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Frederick Douglass Gerrit Smith, September 2, 1851



Rochester, [N.Y.] 2 Sept[ember] 1851.

Gerrit Smith Esq.


I thank you sincerely for your response to the appeal of my friend Miss Griffiths.1On 26 August 1851 Julia Griffiths wrote to Gerrit Smith, describing Douglass’s depressed state over the debts recently accumulated by the new Frederick Douglass’ Paper. Griffiths predicted that the newspaper would be in a better financial state by the fall, but asked Smith for an immediate contribution of $200 to assist Douglass’s editorial operations. Julia Griffiths to Gerrit Smith, 26 August 1851, Gerrit Smith Papers, NSyU. I regretted that you should be so soon called upon for. a helping hand,2The term “a helping hand” derives from a Latin proverb, “Give a helping hand to a man in trouble.” Stevenson, Book of Proverbs, 1129. especially in view of the very large draw which the Chaplin Case3William L. Chaplin. has made upon your purse—but necessity, my friend, would listen to no regrets. I was under the hammer, and my friend Julia seeing it cried out in my behalf. You came to my help, and I am on my legs again. I bless you for it, and that God, the friend of whose poor, you are, will ever bless you.


Have you seen Judge Conklin’s4Alfred Conkling. decision in the case of the man Daniel? As a whole it is a cheering affair. The Judge has appealed to principles in that decision which leaves slavery—property in the souls and bodies of men—without a single constitutional leg to stand upon. It is an important sign of progress of sound views on this subject when a Judge of such standing—falls back upon such principles of legal interpretation—as have made you regarded as a dangerous man.

I have received your circular in behalf of my paper.5The circular to which Douglass refers has not been located. You are a little more than just to me in your estimate of my ability.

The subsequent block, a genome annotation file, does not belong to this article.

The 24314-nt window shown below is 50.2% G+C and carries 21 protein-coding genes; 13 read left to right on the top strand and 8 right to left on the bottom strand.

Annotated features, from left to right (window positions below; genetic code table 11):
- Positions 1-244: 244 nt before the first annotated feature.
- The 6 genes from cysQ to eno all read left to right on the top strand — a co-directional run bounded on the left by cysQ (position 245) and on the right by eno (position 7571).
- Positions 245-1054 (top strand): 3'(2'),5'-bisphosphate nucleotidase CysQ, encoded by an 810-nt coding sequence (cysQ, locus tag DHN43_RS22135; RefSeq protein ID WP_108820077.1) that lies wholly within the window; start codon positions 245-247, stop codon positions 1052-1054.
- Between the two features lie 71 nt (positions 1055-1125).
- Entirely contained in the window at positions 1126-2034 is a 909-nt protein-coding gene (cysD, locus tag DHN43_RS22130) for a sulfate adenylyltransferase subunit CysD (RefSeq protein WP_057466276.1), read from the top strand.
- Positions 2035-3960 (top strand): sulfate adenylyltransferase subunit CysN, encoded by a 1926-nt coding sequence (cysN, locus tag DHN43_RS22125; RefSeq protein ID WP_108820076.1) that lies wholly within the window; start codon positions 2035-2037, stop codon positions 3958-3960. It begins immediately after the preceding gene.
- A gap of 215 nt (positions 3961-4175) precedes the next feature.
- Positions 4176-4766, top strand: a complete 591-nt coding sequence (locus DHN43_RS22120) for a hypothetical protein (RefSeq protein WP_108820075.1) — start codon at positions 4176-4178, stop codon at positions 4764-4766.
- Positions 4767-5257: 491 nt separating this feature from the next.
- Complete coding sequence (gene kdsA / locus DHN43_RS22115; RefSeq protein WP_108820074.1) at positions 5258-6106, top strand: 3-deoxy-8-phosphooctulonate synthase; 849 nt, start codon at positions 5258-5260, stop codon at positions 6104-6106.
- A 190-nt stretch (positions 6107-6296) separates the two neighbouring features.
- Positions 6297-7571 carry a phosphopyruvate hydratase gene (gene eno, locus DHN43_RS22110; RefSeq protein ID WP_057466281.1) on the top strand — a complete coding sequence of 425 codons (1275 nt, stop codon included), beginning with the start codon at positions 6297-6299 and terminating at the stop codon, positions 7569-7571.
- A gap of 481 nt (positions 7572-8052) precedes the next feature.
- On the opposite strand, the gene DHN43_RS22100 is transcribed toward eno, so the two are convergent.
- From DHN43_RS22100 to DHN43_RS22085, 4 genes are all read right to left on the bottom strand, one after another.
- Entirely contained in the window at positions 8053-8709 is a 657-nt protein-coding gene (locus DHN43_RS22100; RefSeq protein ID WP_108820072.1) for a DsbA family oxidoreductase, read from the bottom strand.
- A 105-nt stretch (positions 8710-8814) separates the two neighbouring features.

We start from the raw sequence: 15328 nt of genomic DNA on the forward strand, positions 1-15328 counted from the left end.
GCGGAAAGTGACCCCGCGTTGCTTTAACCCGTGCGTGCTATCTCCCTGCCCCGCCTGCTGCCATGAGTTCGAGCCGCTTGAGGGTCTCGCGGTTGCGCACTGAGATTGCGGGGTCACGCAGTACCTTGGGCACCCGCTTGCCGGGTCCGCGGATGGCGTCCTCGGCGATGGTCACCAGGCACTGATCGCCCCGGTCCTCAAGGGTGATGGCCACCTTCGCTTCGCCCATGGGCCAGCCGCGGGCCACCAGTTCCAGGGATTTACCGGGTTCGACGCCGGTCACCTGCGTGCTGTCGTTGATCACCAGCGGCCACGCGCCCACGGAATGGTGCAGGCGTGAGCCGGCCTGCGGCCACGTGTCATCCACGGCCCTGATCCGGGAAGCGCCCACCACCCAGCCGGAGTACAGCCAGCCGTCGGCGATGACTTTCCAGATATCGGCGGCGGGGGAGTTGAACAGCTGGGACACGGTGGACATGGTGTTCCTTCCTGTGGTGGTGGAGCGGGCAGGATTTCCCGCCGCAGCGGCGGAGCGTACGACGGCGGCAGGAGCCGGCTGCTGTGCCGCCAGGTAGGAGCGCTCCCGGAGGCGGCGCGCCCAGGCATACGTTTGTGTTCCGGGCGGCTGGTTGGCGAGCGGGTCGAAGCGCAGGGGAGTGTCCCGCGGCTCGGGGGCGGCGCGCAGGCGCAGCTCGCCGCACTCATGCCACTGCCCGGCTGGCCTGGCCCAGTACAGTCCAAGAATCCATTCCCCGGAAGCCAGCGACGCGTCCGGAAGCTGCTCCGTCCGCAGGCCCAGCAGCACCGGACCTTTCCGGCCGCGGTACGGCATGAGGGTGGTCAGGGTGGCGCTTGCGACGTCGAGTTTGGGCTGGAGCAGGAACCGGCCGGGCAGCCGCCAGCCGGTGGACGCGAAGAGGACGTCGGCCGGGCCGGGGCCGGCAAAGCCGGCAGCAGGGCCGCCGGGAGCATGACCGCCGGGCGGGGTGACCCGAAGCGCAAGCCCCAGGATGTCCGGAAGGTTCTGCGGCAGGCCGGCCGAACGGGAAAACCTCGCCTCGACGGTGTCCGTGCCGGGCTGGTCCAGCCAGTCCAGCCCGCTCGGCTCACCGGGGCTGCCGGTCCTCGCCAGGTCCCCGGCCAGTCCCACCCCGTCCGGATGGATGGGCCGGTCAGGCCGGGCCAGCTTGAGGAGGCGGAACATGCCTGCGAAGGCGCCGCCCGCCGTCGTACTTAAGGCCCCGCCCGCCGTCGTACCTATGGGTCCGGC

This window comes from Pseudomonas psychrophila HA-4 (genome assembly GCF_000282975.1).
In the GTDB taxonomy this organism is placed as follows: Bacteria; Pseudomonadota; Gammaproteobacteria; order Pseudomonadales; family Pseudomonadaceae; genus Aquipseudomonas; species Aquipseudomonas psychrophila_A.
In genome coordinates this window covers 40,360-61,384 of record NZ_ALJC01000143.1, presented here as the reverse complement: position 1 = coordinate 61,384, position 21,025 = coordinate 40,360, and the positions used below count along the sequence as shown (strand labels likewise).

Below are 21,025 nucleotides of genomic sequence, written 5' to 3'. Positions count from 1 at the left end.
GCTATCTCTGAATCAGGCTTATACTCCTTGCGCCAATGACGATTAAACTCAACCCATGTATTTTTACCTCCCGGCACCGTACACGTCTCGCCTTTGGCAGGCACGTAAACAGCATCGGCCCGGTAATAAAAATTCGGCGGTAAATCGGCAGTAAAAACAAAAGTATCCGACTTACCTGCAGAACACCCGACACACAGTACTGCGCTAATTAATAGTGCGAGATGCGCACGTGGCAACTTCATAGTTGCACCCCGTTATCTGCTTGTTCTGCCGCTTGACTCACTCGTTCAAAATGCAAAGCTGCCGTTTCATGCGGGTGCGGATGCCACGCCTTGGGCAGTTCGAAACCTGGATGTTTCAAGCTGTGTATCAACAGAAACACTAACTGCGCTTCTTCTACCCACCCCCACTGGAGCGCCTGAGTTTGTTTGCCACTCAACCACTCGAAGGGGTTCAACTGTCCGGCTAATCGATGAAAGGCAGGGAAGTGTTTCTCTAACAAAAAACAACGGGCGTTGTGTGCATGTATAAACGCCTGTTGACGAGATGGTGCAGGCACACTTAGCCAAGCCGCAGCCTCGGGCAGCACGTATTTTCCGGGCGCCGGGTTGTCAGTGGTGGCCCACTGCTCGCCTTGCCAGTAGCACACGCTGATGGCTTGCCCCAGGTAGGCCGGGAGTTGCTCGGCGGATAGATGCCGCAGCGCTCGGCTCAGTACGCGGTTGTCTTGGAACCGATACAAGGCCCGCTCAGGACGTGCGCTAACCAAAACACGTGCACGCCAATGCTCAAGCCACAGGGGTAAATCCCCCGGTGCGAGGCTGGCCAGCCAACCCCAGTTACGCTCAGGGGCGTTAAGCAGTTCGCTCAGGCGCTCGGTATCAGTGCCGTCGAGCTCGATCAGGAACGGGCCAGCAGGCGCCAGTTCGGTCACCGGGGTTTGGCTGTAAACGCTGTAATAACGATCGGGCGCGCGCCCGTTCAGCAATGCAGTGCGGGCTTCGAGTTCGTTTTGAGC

With the aid of this circular and my own efforts in the lecturing field,6Douglass made an extended lecture tour in central New York in early October and traveled to Rhode Island in November to address at least one abolitionist meeting there. FDP, 18 September 1851. I hope to be able to pass through the autumn into the New Year free from debt.

A Female Antislavery Society has been formed in Rochester7In 1835 the women of Rochester, New York, organized the Female Anti-Slavery Society to express their antislavery sentiments. The organization proclaimed slavery a sin and called for the immediate, uncompensated abolition of slavery. The movement was little more than a social club until Julia Griffiths reorganized the group in 1850. The new Ladies’ Anti-Slavery Society, a community sewing circle and antislavery association, aimed to cooperate with everyone opposed to slavery regardless of political affiliation or connection to a particular group of abolitionists. The society advocated faith in established churches and “morally self conscious politics,” thereby discouraging Garrisonian women from joining. Although the new organization never numbered more than twenty-five members, the group proved successful at fundraising to assist Douglass. FDP, 4 September 1852; Hewitt, Women’s Activism and Social Change, 81–84, 150–52, 173; Palmer, “Partnership in the Abolition Movement,” 4–5. from which I am expecting much aid. The Ladies who compose it are persons upon whom I can rely. They are intellegent and sound in our views of anti-slavery action. The constitution of the Society with the names of officers will appear in the paper of this week. Julia Griffiths is highly pleased with the results of her labors in forming this Society. I am glad on her account that she has surrounded herself with such friends.

Please remember my Love to Mrs. Smith.8Ann Carroll Fitzhugh Smith.

Most truly your grateful friend


ALS: Gerrit Smith Papers, NSyU. PLSr: Foner, Life and Writings, 2:158–59.



Douglass, Frederick (1818–1895)




Yale University Press 2009



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